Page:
12. Teton Sports Grand 5500 Pack
This Teton Sports Grand 5500 pack is one of the most affordable here yet this is a huge 90-liters pack with some truly great features and bonuses.
There are 4 access points here, top, front, side, and bottom. There is an expandable collar under the floating lid, and you have a huge U-shaped front entrance. The divider between the bottom compartment and the main compartment is with a zipper and it is removable.
The material is very durable 420D and it has a 1000 mm waterproofness rating, and you have an adjustable harness supported by two aluminum stays. The hip belt is with a great padding and one of the best designs.
One of the mentioned bonuses is its included poncho with a 2000 mm rating. The weight without the poncho is 5.2 lb (2.36 kg). Note also that the large front pocket is, in fact, detachable and it doubles as a daypack.
This pack has plenty of attachment elements and these include two unique holsters, one under the lid and one on the bottom. It comes with 7 pockets as well. If you feel this pack is too big for you, note that they also have Mountain Adventurer 4000 Backpack which is 66 liters and nearly the same features.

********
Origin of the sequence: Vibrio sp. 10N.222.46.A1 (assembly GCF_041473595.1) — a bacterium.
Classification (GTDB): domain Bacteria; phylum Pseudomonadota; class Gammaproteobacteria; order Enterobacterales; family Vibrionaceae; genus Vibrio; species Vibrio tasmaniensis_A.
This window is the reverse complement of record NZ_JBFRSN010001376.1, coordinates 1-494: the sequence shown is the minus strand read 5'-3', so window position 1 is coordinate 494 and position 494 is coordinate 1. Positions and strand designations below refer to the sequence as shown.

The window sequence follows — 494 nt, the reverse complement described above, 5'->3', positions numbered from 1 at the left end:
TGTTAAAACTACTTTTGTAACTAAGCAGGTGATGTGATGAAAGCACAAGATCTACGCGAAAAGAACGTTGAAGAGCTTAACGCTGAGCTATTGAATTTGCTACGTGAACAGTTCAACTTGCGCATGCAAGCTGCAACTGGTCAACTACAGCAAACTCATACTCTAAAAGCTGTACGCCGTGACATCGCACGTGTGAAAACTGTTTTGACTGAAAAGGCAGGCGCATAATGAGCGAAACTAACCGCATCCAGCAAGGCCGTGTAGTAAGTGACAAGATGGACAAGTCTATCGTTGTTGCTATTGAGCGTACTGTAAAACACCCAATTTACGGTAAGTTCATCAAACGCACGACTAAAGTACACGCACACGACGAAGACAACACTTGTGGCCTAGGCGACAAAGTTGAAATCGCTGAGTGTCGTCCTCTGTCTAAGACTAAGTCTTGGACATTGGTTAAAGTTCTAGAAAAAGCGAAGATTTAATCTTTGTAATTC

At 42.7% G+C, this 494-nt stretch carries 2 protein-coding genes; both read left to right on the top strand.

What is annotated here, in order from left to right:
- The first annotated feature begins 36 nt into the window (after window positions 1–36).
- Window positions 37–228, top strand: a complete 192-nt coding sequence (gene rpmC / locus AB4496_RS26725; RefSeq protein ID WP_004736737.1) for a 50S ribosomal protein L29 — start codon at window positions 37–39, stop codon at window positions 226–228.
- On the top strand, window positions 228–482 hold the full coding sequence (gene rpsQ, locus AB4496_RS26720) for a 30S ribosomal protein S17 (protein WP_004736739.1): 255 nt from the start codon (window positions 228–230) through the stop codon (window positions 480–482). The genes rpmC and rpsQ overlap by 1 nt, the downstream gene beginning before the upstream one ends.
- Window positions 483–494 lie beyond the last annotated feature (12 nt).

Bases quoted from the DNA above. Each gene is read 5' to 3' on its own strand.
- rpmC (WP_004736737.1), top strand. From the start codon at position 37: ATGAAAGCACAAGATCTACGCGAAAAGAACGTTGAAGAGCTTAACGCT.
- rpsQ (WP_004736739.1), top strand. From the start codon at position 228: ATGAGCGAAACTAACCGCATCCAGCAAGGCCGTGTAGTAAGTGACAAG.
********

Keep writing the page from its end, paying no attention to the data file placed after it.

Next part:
How to choose an expedition backpack
So you have seen some of the best options on the market, and the question is how to choose. I already pointed out some of the essential features and those should be a guide for you. But the choice of such a pack is always a matter of personal preference and activity. Just a couple of comments here.
Regarding the weight, there are reasons why some packs are heavier. This may imply a stronger frame, more padding, more pockets, and more features in general. For heavy loads, you need a substantial pack, so I would not be obsessed with grams here.
But there are indeed differences, and the lightest in the list are more technical packs. These are built for professionals and mountaineers, usually with fewer features and with removable elements to shed the weight when needed.
Regarding the price, all the models here are from top brands. Some of them only build packs, and this is the case with Gregory and Osprey. This puts the mind at peace in the sense that you have an established brand behind the products, but this in part affects the price.
So make the list of the features which you absolutely want to have, check the budget, and then check the list above. I am confident you will find something suitable.
Thank you for reading. Please use the comment box below in case of questions or comments. I wish you a nice day.